Top 5 Patterns from Lake Chickamauga – Day 1 - Major League Fishing

Top 5 Patterns from Lake Chickamauga – Day 1

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Jonathan Dietz fished shallow and deep on Day 1 at Chickamauga, and the rest of the top pros took multiple paths to success as well.
May 5, 2022 • Richard Simms • Toyota Series

CHATTANOOGA, Tenn. – On Lake Chickamauga on Day 1 of the Toyota Series Presented by A.R.E. Central Division event Thursday, if you had looked at every angler’s front deck it would have looked like a tackle store. Most anglers had every imaginable lure on standby as they pursued bass shallow, deep and all points in between.

Some anglers sight fished for spawning bass, others worked deep humps and ledges for postspawn fish while others camped out in transition areas.

Andrew Johnson was one of those who focused on sight fishing and it worked for him. Johnson weighed in a total of 21 pounds, 12 ounces, anchored by a 9-13 beast. But Johnson admitted the spawning bite is fading, for him anyway. He predicted foul weather Friday is likely to make sight fishing difficult, if not impossible. He is hoping a backup flipping plan will allow him to hold his 2-7 lead.

Here’s how the rest of the top pros stacked up behind him.

2. Ken Vicchio – 19-5

Ken Vicchio admitted he was a bit surprised by his catch Thursday.

“It was tough,” he said. “It was a tough day.”

Vicchio said that despite the fact he had a limit of bass in the livewell by 8 a.m. Still, he said his better fish didn’t come until noon.

Vicchio was casting a swimbait and jig shallow and mid-depth all day long.

Vicchio said his boat is equipped with a full slate of electronics, including forward-facing sonar.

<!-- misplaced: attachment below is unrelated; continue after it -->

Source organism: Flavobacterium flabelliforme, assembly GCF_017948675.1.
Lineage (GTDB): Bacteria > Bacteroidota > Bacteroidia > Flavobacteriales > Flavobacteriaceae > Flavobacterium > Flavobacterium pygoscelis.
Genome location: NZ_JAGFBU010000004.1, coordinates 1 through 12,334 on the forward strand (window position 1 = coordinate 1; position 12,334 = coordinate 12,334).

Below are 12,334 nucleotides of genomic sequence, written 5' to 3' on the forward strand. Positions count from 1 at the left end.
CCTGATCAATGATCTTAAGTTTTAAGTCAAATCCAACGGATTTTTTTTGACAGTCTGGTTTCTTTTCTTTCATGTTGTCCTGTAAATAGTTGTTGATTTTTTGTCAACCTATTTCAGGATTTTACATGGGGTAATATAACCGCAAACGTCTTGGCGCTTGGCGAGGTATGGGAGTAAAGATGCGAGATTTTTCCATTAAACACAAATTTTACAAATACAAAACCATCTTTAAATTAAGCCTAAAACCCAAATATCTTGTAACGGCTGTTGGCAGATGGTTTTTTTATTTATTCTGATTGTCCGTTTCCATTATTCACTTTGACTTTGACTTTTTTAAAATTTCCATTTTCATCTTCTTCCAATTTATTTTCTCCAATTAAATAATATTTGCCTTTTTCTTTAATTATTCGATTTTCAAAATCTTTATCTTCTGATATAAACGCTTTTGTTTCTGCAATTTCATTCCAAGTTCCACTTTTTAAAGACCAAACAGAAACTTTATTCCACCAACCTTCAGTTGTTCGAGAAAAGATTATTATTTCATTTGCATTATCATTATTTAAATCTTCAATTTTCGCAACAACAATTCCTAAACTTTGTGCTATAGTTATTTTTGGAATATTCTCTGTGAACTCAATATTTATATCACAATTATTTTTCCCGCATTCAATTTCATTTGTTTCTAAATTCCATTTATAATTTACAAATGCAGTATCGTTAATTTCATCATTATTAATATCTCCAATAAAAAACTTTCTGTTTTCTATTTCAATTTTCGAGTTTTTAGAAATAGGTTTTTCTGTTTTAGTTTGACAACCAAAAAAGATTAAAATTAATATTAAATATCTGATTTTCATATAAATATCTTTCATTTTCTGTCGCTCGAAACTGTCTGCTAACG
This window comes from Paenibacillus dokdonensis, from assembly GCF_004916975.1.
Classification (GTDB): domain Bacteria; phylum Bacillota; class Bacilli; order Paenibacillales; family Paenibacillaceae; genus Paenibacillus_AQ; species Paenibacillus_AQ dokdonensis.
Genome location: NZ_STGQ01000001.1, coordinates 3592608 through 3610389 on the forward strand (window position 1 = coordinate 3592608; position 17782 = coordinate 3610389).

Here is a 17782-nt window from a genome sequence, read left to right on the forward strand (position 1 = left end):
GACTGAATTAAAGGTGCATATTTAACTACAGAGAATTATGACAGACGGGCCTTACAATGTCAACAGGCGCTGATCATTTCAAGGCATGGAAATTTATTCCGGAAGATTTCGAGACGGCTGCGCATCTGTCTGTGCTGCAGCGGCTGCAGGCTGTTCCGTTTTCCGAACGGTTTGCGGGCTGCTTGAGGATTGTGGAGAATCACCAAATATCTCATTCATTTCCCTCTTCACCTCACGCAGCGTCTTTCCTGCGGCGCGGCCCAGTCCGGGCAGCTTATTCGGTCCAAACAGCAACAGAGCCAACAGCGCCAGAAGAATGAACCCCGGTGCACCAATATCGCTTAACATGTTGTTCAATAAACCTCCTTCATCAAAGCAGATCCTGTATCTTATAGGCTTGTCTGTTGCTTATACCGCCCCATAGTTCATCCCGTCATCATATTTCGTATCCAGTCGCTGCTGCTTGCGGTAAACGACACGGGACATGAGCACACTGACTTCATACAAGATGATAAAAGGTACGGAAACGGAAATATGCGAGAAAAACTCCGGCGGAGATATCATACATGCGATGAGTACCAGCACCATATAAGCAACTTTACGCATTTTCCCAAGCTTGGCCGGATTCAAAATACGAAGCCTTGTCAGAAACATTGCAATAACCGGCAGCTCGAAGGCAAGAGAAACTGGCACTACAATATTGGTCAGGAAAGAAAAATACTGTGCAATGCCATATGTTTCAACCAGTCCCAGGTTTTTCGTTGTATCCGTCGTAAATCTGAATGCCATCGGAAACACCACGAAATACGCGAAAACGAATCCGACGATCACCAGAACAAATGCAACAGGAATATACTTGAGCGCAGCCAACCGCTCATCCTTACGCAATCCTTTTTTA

“But I didn’t use that today,” he said. “I was just casting where I thought they were with a slow presentation.”

He said when he found fish, they were hitting hard.

“Oh yeah, when you get it in front of one, they’ll take it,” he said.

2. Daniel Sepeck  – 19-5

Tied for second, Daniel Sepeck hails from Cincinnati but says he is no stranger to Chickamauga, having won a boat here in another tournament two years ago.

“I love this place,” he said. “I fished the places I’ve fished in the past and managed 14 keepers today. So, we’ll see what happens tomorrow.”

Like Johnson, Sepeck was fishing for spawners, although he wasn’t necessarily seeing the fish he caught.

“I was just making long casts in spawning pockets up into inches of water,” he said. “I was using a light hair jig and making long casts.”

Sepeck said he made about a 45-mile run upriver not far from Watts Bar Dam.

“We started catching right away,” he said. “I put a 4-8 in the boat in the first five minutes and just went on from there.”

He admits he is unsure how the predicted weather change will affect his fish, but he is not lacking in confidence.

“You don’t know on this lake,” he said. “But they’re going to bite tomorrow.”

4. Avry Thomason – 18-10

Avry Thomason was clearly excited and happy when he crossed the weigh-in stage.

“I am excited,” he said with enthusiasm. “Practice was a little bit tough so I’m proud of what I got.”

He started his day hoping to target two spawning fish he spotted in practice, both he estimated in the s7-pound class. Unfortunately, when he got there Thursday morning, the big females were gone and he caught only the small males hanging around to protect the beds.